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Thinking Outside the Box -- or Maybe Just About the Box

Thomas Hern (Bowling Green State Univ.) and David Meel (Bowling Green State Univ.)

The first Box Problem activity

This applet was designed to help students come to a realization that for any positioning of the fold, the maximum volume can be best achieved when the cut length is set to one-half the smallest width of the box. Not only can students disassemble the box by pulling on the corner points, the applet helps students investigate how constraints affect the box problem. For instance, if the cut length exceeds the minimum of the length and width of the box, then the box will not close because the flaps created by the cuts will interfere with each other. Alternately, if the cut length is less than half of the minimum of the length and width of the box, then the box will not close because the flaps created will leave a hole in the box, thereby allowing the contents to fall out.

So, how does one accomplish this? In the applet, the points denoted with a yellow dot are those that are moveable. Perhaps, the first question that students should be asked concerns the midpoint fold. In particular, why does one of the folds need to occur at the midpoint? Another question should focus on the symmetry. In fact, asking ''what happens if the two folds aren't symmetric about the midpoint fold?'' can yield interesting conversations amongst the students. Getting back to the movable points, a student can set a position for where the cut is to occur and then vary the length of the cut. We suggest students carefully record the data from their various trials where the cut position, \( m( \overline{AP}) \), is set and the cut length, \( m( \overline{BQ}) \), is changed to maximize the volume for that particular cut position. The last row of each Trial is for the student to search for the maximal cut length and the corresponding cut position. The final trial is for an open exploration of a piece of cardboard of the student's choosing.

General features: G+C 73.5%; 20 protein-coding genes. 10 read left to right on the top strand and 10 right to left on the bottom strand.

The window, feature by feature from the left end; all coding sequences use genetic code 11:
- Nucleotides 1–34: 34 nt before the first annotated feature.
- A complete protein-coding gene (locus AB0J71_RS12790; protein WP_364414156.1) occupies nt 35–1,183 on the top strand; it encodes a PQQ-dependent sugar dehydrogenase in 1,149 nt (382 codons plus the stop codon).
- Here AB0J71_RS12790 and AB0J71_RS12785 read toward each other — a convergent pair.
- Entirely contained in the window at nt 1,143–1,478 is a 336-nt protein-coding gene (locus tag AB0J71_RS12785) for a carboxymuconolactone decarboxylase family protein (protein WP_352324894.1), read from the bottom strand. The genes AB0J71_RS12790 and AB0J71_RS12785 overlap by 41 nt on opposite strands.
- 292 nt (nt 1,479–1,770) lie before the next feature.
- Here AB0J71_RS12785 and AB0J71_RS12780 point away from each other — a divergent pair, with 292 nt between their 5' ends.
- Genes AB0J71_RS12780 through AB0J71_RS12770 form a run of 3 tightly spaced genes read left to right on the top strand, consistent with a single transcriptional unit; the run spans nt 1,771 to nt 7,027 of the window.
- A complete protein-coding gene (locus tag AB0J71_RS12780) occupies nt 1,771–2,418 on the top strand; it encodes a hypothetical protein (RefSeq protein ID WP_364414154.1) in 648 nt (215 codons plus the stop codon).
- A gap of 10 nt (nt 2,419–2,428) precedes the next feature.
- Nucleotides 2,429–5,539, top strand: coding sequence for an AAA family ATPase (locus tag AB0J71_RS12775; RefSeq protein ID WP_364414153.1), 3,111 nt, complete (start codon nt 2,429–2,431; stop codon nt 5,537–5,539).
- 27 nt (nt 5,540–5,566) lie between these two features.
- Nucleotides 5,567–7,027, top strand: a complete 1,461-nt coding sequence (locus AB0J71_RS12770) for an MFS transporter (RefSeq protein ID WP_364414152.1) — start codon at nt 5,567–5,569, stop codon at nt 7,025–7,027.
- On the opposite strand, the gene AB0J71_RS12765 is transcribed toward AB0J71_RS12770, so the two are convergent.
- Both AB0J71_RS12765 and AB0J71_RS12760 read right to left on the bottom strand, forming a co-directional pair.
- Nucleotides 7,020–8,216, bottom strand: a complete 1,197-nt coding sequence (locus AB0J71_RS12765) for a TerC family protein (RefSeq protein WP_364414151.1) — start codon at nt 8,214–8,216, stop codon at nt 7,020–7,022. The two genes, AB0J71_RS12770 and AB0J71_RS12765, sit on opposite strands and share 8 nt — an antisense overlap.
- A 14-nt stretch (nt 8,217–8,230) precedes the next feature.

\( m( \overline {BQ}) \) \( m( \overline {AP}) \) \( m( \overline {PM}) \) \( m( \overline {QQ'}) \) \( m( \overline {BB'}) \) \( m( \overline {AA'}) \) % of max volume
Trial 1.1 1.5 3.0 4.0 5.5 8.5 14.0 97.75%
Trial 1.2   3.5 3.5   8.5 14.0  
Trial 1.3   4.5 2.5   8.5 14.0  
Trial 1.4         8.5 14.0  
Trial 2.1   2.5 2.5   10.0 10.0  
Trial 2.2   1.5 3.5   10.0 10.0  
Trial 2.3   4.25 0.75   10.0 10.0  
Trial 2.4         10.0 10.0  
Trial 3.1   3.0 2.5   8.5 11.0  
Trial 3.2   2.75 2.75   8.5 11.0  
Trial 3.3   4.0 1.5   8.5 11.0  
Trial 3.4         8.5 11.0  
Trial 4.1              
Trial 4.2              
Trial 4.3              
Trial 4.4              

Exploring various positions of a cut, should lead the students' to a conjecture that for any position of a cut, the maximum volume of the corresponding box is obtained when the cut length is half the length of the shorter length between \( m( \overline {AP}) \) and \( m( \overline {PM}) \).

There are so many different questions that can be asked when students are interacting with the first Box Problem applet. In addition to those already mentioned, one can ask:

  • Under what conditions is the blue graph connected above the x-axis?
  • Under those conditions and for a particular length and width, what are the dimensions of the box with maximum volume?
  • Why does the red graph always appear as a slanted portion? What mathematical meaning does this red graph have? Does this slanted portion ever change slope? If so, why and if not, why not?

It should be mentioned that we have found that if students have experienced the open box problem, there is a tendency of students to either focus on the length of the cut or the position of the cut but not typically both. Some students want to make the controlling variable the position of the cut and the resulting calculus computations are more difficult but not impossible. However, if we were to focus on the computations and not a deep exploration of the problem, students would miss a perfect opportunity to look beyond the numbers and see relationships that are intrinsically interwoven in this problem.

Thomas Hern (Bowling Green State Univ.) and David Meel (Bowling Green State Univ.), "Thinking Outside the Box -- or Maybe Just About the Box," Convergence (February 2010), DOI:10.4169/loci003321